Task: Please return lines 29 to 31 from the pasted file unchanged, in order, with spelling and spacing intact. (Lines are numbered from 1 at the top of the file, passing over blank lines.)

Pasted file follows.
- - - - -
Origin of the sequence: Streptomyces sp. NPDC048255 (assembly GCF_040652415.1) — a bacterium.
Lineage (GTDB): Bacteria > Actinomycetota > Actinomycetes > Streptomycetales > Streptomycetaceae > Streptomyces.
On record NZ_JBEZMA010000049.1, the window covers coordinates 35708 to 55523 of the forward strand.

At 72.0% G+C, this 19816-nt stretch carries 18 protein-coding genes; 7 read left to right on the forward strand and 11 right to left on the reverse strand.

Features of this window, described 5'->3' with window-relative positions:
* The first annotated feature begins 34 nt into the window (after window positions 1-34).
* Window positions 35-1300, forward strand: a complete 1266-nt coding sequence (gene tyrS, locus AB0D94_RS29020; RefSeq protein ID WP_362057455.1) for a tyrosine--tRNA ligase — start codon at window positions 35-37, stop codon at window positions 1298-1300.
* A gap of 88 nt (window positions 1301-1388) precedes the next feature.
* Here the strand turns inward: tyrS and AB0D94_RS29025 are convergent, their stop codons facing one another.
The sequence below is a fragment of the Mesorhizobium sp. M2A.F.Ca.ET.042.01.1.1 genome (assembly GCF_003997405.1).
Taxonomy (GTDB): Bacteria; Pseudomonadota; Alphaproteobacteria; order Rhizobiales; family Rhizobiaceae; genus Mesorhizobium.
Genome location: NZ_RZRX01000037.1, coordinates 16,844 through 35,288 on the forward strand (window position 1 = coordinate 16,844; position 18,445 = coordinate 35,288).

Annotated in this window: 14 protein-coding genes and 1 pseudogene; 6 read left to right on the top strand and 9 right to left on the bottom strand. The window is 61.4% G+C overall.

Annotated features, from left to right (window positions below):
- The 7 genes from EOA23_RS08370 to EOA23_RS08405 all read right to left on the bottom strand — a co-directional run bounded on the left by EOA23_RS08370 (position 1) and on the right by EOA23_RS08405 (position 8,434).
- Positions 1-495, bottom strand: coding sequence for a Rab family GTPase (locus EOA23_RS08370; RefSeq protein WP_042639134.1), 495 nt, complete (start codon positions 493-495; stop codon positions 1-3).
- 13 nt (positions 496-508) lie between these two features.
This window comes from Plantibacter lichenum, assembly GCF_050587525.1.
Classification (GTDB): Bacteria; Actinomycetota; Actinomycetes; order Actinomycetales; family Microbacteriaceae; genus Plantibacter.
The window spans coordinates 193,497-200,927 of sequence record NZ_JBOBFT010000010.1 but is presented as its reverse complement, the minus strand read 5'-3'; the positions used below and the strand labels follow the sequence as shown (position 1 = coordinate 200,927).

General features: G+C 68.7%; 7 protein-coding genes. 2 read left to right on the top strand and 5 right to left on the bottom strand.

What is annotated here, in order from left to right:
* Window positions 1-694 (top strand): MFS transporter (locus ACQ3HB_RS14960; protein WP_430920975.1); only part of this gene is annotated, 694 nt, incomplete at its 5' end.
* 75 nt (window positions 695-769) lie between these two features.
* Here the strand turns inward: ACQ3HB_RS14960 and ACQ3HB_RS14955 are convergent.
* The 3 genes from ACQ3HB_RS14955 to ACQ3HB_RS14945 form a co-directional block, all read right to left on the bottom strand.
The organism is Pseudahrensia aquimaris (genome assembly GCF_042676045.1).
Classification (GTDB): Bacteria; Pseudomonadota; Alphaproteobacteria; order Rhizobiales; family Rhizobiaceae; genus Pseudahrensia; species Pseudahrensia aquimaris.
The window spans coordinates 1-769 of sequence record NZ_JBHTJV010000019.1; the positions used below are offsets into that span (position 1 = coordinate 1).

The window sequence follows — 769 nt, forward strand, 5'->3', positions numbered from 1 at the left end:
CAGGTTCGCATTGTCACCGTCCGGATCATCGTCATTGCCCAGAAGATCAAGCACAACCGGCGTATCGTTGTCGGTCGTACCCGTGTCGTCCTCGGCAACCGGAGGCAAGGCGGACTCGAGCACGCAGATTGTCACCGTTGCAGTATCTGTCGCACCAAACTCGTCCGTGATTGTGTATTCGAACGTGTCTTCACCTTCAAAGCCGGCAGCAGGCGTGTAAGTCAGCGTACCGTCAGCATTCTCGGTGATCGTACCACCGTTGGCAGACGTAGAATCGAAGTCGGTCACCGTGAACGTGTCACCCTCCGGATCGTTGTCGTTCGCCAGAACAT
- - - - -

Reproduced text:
The window spans coordinates 1-769 of sequence record NZ_JBHTJV010000019.1; the positions used below are offsets into that span (position 1 = coordinate 1).

The window sequence follows — 769 nt, forward strand, 5'->3', positions numbered from 1 at the left end:
CAGGTTCGCATTGTCACCGTCCGGATCATCGTCATTGCCCAGAAGATCAAGCACAACCGGCGTATCGTTGTCGGTCGTACCCGTGTCGTCCTCGGCAACCGGAGGCAAGGCGGACTCGAGCACGCAGATTGTCACCGTTGCAGTATCTGTCGCACCAAACTCGTCCGTGATTGTGTATTCGAACGTGTCTTCACCTTCAAAGCCGGCAGCAGGCGTGTAAGTCAGCGTACCGTCAGCATTCTCGGTGATCGTACCACCGTTGGCAGACGTAGAATCGAAGTCGGTCACCGTGAACGTGTCACCCTCCGGATCGTTGTCGTTCGCCAGAACAT